White Star’s Celtic sailed from Liverpool for New York on 14th February 1917. She was under the command of Captain Hayes, who had been temporarily transferred from Olympic. On 15th February she hit a mine laid by the German submarine U-80, under Captain Alfred von Glasenapp, off the Isle of Man. Seventeen crew on board were killed in the explosion. Most of the survivors were taken off by the railway ferry Slieve Bawn and taken to Holyhead. Despite a 30-foot hole in her side, Celtic remained afloat and was soon towed back to Liverpool. After temporary repairs she was sent to Harland & Wolff in Belfast where she was thoroughly repaired. She was back in service by the end of April, just in time to be requisitioned under the governmnet’s Liner Requisition Scheme.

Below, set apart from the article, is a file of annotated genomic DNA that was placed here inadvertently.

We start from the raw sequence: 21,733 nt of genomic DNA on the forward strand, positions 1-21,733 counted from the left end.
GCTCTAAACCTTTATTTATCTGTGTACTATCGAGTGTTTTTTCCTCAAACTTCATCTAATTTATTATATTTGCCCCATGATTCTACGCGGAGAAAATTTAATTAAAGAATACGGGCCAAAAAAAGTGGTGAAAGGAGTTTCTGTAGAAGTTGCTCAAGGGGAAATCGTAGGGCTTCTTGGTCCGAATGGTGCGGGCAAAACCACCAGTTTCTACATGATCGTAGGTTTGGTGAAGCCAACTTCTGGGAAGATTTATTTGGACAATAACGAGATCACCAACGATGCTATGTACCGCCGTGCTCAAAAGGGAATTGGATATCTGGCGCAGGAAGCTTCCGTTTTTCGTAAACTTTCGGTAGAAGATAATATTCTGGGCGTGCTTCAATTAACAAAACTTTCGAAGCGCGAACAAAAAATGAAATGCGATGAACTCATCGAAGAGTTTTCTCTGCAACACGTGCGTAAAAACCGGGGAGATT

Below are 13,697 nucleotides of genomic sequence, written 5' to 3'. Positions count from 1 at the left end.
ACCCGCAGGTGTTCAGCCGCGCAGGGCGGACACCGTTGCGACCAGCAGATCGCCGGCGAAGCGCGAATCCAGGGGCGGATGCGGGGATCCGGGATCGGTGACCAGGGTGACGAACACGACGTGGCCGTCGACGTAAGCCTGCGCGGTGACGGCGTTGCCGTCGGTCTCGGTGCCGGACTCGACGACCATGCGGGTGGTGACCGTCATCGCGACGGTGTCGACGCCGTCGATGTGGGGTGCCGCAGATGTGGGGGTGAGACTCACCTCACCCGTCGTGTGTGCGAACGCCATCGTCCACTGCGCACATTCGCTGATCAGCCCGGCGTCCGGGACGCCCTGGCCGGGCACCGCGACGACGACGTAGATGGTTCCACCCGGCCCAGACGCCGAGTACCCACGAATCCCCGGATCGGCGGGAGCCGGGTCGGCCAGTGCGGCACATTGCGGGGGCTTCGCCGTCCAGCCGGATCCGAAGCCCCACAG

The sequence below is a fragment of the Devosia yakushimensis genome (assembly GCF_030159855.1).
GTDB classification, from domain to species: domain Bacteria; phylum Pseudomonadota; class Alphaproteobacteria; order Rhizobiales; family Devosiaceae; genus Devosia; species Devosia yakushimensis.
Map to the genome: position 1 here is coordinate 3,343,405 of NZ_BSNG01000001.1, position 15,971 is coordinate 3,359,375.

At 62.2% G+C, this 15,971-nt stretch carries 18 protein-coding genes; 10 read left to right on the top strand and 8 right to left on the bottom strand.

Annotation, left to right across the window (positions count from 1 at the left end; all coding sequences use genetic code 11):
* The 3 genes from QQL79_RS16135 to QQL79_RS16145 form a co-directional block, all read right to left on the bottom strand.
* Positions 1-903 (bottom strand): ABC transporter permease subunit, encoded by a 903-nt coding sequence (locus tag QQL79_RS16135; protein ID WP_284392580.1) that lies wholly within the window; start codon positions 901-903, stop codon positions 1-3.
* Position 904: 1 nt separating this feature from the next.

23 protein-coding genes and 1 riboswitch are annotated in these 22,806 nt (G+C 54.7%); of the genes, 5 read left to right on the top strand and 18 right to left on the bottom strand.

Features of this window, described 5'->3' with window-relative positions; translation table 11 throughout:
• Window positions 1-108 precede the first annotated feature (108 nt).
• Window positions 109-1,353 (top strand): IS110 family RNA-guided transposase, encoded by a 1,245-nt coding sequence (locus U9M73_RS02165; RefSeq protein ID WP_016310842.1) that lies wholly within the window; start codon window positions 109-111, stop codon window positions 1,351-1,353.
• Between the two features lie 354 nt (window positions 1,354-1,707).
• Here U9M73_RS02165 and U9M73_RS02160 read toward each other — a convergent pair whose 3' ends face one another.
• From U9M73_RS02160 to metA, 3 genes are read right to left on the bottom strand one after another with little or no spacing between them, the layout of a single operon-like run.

Celtic survived a number of incidents and collisions in her career, including a torpedo attack. She also encountered a number of severe storms, many causing damage. Her luck finally ran out on 10th December 1928 when, in poor visibility, she ran aground off Cobh harbour, and was later written off as a total loss.